FRANKFURT -- German automakers will offer software updates that will reduce diesel emissions from Euro 5 and Euro 6 diesel cars by at least 25 percent on average, the VDA industry association said.
The offer will be made Wednesday at a summit of politicians and car executives called to discuss ways to reduce inner-city pollution that is being blamed mainly on diesel fumes.
In a statement, the VDA said on Tuesday the software updates for engine control systems will quickly and effectively reduce NOx emissions.
VDA President Matthias Wissmann said diesels are enormously important to the German economy's success and to help combat climate change because they emit about 15 percent less CO2 than comparable gasoline cars.
In the first six months, diesels amounted to 41.3 percent of Germany’s new-car market versus 46.9 percent in the same period last year. Declining demand for diesels has put Germany on track to post its first rise in CO2 from its new-car fleet since EU policymakers began regulating tailpipe pollution in the late 1990s.
The German government will accept the software updates for about 2 million vehicles, industry and government sources said on Tuesday.
The deal suggests the German auto industry has headed off demands for hardware upgrades that would cut more pollution but would also be much more expensive, with the potential costs as high as 10 billion euros.
BMW, Daimler and Volkswagen Group have been under intense pressure in their home market to reduce high NOx emissions, which are linked to respiratory diseases.
Foreign automakers selling diesel cars in Germany have not yet agreed to offer software updates because their association, the VDIK, has not yet reached a consensus.
The deal also foresees a range of other measures to reduce emissions, the sources said, such as subsidies for electric buses, taxis and other municipal vehicles, as well as a commitment to increase the number of charging stations.
The auto sector and the government will each contribute half to a 500 million euro fund aimed at helping local governments reduce NOx emissions.
The compromise might not cut emissions enough to stop bans of diesel cars in German cities, such as a ban planned in Stuttgart and confirmed by a regional court last week.
DUH, the environmental lobby group, which brought the Stuttgart case, has said it wants moves to go beyond voluntary software updates or it will take further legal action.
Inner city pollution is a sensitive issue in Germany ahead of national elections next month. Chancellor Angela Merkel's conservatives have come under fire from consumer and environmental groups as well as opposition lawmakers for their close links to carmakers, especially since Volkswagen admitted to cheating emissions tests in 2015.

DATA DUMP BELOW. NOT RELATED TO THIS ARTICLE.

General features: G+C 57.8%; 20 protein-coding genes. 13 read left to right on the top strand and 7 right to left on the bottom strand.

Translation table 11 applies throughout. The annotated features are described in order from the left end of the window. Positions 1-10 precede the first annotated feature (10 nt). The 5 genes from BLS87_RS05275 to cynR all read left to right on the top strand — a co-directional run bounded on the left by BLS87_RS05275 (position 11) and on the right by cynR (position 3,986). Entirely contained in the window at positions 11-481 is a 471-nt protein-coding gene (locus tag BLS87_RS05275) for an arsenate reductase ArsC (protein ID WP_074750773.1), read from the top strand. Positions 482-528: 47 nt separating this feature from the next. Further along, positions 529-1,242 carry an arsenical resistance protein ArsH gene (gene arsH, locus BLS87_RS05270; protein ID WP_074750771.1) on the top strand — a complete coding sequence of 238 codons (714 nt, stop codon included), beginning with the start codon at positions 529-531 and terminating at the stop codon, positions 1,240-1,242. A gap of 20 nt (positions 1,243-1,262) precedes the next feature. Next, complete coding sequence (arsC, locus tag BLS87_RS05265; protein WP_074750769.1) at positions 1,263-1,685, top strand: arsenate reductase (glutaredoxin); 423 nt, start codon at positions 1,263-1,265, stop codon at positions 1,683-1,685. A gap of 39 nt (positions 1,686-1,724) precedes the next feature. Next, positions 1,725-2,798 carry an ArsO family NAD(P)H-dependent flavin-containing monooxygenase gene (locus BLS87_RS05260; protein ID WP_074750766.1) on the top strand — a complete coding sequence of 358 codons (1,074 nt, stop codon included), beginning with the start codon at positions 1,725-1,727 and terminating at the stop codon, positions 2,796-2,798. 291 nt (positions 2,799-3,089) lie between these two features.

"The car industry can always rely on the support of the government when things get difficult," said Timo Lange, a campaigner with LobbyControl, a non-profit group.
Transport Minister Alexander Dobrindt rejected suggestions on Tuesday that he is too closely tied to car companies. "I am no crony of the auto industry," Dobrindt told ZDF television in an interview, adding that there was a "partnership" between business, politics and society.
The Environment Ministry has said software improvements can only be a first step to reduce pollution.
Environment Minister Barbara Hendricks, a member of the center-left Social Democrats, demanded a shake-up of the KBA, Germany's vehicle certification authority, after reports it has played down emissions transgressions.
"I am calling for a divided control of certification and emissions testing on the streets. That should be done by two different authorities," Hendricks told the Nordwest-Zeitung newspaper.
Dobrindt rejected that idea and also defended the KBA, which is controlled by his ministry, saying the fact that 2.5 million VW cars had been recalled over its emissions scandal showed he was serious about tackling the problem.
He repeated that he is opposed to plans like those announced by Britain and France to ban the sale of new gasoline and diesel cars by 2040. Germany's environmental Greens are calling for a ban even earlier - from 2030.
"I can't understand these simplistic messages," he said, adding that politicians should not decide on technology of the future, but that should it should be up to business to be innovative.
The government wants automakers to finance their own schemes to encourage drivers to switch to newer, cleaner models, an implicit rejection of calls by some politicians for state subsidies.
The German auto industry's sense of crisis deepened when Der Spiegel magazine reported last week that VW, Daimler, BMW, Audi and Porsche colluded for decades on prices, technologies and the choice of suppliers to the detriment of foreign rivals.
Reuters contributed to this report